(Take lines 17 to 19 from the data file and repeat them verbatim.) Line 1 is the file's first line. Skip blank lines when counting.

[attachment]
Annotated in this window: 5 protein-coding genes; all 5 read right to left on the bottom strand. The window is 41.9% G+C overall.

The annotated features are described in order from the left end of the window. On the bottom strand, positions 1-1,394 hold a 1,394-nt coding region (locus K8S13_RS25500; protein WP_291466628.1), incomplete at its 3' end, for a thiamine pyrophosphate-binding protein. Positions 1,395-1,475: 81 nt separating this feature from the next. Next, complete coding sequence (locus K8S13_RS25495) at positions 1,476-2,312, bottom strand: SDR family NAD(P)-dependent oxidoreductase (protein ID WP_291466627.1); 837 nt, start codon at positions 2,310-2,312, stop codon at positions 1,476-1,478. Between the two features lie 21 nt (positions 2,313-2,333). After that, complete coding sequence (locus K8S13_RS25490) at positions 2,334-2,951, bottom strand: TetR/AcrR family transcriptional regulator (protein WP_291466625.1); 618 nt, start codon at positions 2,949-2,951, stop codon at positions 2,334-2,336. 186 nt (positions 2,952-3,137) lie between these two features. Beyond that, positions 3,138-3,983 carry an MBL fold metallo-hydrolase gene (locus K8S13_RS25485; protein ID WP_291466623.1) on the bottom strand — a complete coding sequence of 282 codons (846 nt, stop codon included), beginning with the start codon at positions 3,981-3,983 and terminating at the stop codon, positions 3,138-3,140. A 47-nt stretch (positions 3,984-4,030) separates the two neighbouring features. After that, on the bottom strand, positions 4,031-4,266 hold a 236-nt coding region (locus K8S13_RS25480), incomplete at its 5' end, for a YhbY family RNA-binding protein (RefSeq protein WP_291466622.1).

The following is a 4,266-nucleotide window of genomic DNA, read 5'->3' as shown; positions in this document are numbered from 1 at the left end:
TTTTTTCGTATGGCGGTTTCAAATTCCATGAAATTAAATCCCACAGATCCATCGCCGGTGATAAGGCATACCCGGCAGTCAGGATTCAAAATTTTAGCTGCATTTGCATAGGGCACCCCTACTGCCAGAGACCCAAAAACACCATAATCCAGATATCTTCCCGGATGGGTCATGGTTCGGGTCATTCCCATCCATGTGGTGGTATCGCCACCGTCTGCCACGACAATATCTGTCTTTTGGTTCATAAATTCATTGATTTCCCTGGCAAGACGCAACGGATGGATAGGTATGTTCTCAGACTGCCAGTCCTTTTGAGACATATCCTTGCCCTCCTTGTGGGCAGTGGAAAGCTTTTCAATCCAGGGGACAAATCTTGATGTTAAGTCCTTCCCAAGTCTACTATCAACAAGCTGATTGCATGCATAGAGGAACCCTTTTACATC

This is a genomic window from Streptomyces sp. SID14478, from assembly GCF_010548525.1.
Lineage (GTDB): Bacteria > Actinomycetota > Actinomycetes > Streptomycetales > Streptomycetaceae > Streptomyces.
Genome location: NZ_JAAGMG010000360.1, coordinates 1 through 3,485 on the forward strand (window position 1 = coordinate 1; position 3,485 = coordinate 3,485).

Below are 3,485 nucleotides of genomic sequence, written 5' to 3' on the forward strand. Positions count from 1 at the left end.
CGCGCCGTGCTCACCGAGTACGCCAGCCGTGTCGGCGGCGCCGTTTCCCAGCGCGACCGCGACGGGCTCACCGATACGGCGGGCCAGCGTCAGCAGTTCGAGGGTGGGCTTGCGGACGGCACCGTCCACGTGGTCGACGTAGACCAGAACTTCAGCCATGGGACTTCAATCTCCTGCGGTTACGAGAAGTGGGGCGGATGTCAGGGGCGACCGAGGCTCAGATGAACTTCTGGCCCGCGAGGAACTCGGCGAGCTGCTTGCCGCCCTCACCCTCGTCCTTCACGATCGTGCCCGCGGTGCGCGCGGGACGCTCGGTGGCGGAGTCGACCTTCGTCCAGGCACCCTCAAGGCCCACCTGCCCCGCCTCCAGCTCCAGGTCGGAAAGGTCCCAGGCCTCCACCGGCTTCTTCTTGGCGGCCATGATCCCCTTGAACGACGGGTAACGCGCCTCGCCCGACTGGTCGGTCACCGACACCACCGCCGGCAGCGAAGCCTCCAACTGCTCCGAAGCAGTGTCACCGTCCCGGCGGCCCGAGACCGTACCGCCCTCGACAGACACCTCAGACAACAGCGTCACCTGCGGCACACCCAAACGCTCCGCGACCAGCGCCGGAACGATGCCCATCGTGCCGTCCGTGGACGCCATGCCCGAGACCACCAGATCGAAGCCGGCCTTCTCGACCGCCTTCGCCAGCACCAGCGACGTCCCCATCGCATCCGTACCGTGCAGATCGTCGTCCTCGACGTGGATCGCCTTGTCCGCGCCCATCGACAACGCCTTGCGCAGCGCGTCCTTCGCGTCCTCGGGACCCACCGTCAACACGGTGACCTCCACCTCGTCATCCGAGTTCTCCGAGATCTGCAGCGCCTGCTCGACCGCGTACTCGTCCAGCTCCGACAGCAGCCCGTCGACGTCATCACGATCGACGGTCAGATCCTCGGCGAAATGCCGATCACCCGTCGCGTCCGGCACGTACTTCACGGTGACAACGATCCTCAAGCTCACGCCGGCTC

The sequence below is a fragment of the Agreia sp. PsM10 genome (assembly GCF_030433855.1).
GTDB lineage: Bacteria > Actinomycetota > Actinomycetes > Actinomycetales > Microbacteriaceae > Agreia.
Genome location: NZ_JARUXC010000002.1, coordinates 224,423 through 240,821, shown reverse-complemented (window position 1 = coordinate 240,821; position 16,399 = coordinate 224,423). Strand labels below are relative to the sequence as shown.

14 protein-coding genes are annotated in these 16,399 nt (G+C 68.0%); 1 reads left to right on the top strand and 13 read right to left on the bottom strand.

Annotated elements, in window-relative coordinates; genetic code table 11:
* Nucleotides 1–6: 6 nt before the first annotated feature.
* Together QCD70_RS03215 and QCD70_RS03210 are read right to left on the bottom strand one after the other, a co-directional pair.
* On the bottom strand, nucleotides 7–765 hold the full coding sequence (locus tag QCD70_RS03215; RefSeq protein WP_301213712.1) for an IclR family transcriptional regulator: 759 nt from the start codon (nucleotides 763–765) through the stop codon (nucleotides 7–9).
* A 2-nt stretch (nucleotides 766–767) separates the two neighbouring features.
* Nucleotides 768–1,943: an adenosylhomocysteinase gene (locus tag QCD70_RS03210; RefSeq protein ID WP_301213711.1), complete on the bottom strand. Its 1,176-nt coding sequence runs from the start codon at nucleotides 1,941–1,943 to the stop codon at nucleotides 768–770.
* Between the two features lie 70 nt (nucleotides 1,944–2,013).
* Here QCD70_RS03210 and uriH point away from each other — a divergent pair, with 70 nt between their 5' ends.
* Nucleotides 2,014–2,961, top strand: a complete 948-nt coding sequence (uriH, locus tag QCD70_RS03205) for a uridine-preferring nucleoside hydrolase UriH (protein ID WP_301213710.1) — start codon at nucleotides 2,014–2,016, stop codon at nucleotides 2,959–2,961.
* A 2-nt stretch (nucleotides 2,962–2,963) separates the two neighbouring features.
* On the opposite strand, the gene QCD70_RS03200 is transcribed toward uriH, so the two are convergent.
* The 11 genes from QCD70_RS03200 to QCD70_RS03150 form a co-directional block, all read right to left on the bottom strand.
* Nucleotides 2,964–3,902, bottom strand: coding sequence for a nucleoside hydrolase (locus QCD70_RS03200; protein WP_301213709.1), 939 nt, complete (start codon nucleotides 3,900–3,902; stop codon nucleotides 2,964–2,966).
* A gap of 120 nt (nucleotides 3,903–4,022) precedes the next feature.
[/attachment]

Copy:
* On the bottom strand, nucleotides 7–765 hold the full coding sequence (locus tag QCD70_RS03215; RefSeq protein WP_301213712.1) for an IclR family transcriptional regulator: 759 nt from the start codon (nucleotides 763–765) through the stop codon (nucleotides 7–9).
* A 2-nt stretch (nucleotides 766–767) separates the two neighbouring features.
* Nucleotides 768–1,943: an adenosylhomocysteinase gene (locus tag QCD70_RS03210; RefSeq protein ID WP_301213711.1), complete on the bottom strand. Its 1,176-nt coding sequence runs from the start codon at nucleotides 1,941–1,943 to the stop codon at nucleotides 768–770.